Who bakes on Valentine’s Day? Most of us don’t, but we should. And the first thing you might want to try is panna cotta. A few minutes at the stove suffice to bring together this simple Italian dessert, a mixture of cream and sugar, thickened with gelatin. Though it’s easy enough to make by hand, the magical and sensuous texture will make any heart swoon. Its simplicity can be your little secret.
The only reason I waited so long to make panna cotta myself is that gelatin scares me a little. It’s not that I’m squeamish in the kitchen. I have a habit of baking elaborate desserts. But gelatin? There’s something mysteriously scientific about it. It reminds me of pipettes and Bunsen burners. As it turns out, there’s really nothing simpler. Pour your cream mixture into ramekins, and you can focus on what’s important – time with the person you love. The magic happens as the panna cotta chills and gels into a dessert that’s creamy without being heavy.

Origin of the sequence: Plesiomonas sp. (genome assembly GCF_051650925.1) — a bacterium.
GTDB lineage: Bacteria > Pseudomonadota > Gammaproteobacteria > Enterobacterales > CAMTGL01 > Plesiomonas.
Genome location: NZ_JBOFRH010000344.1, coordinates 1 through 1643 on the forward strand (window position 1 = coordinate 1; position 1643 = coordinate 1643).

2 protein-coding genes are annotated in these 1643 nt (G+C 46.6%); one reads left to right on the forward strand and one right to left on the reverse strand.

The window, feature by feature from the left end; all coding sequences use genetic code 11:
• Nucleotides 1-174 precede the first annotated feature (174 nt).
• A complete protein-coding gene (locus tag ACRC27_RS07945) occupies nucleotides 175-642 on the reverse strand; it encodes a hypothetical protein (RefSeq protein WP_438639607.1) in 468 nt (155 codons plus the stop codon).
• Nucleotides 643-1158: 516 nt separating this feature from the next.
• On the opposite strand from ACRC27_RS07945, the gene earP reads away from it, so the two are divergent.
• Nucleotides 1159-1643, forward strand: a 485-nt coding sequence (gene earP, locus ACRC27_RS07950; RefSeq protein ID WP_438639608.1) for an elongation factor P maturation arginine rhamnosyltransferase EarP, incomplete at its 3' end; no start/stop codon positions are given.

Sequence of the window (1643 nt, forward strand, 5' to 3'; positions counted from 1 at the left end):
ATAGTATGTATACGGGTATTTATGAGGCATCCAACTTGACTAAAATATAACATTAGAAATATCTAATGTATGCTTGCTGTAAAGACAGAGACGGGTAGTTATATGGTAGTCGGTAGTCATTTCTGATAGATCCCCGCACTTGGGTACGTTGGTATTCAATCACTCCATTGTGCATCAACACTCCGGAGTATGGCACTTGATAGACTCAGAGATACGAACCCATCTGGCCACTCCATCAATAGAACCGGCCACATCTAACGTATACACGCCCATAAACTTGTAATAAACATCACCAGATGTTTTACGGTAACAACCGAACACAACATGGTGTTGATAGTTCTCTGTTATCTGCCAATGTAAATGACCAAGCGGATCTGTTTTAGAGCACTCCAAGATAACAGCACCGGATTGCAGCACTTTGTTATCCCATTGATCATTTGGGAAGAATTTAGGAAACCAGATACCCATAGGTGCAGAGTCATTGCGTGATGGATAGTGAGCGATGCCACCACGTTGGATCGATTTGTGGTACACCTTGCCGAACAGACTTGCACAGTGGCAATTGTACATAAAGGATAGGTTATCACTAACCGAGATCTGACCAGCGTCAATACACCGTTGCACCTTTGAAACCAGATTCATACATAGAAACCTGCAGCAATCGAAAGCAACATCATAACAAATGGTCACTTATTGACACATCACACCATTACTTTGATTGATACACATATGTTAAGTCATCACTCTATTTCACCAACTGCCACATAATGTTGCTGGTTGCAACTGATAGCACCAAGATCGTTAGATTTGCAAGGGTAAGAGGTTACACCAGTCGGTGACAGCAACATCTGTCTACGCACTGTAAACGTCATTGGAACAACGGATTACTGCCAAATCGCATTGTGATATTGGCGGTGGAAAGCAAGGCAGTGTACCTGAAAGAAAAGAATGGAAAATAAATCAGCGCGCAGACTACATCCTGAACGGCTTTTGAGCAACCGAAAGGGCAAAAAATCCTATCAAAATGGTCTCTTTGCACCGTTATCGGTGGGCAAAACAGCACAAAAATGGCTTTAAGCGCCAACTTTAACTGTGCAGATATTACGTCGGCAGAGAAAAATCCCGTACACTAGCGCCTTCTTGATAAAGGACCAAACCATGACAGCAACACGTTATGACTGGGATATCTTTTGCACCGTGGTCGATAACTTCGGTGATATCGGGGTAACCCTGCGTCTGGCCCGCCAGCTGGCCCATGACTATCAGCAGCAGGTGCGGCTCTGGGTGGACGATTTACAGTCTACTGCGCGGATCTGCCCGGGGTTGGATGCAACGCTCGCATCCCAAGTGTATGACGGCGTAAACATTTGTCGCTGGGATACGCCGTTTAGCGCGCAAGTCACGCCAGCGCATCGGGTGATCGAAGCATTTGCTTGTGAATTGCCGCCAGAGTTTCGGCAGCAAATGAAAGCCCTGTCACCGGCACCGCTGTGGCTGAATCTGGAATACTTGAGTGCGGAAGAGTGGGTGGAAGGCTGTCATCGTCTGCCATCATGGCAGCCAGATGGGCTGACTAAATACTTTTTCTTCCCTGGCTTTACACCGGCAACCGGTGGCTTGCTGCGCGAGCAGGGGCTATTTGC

The name means “cooked cream” in Italian, but what’s in a name? It doesn’t have to be made with cream. Part of the beauty of panna cotta is its versatility. Using half-and-half, whole milk or even low-fat milk creates the same firm, silky result. Unlike a custard, where egg proteins have to form a fragile network across liquid molecules at just the right temperature so that the concoction sets smoothly, panna cotta has the power of gelatin as insurance for its perfect texture.
Unmolded, panna cotta holds its shape with a pristine, clean-edged beauty. The milky whiteness almost glows. It feels like eating a reflection of the moon.
For purists, panna cotta’s silky texture has a magic that bears no tampering with, no added flavors, no distractions. But if you choose the flavor route, coffee and chocolate are traditional (and make perfect sense paired with cream and milk). For Valentine’s Day, raspberry coulis adds a decorative blush of color.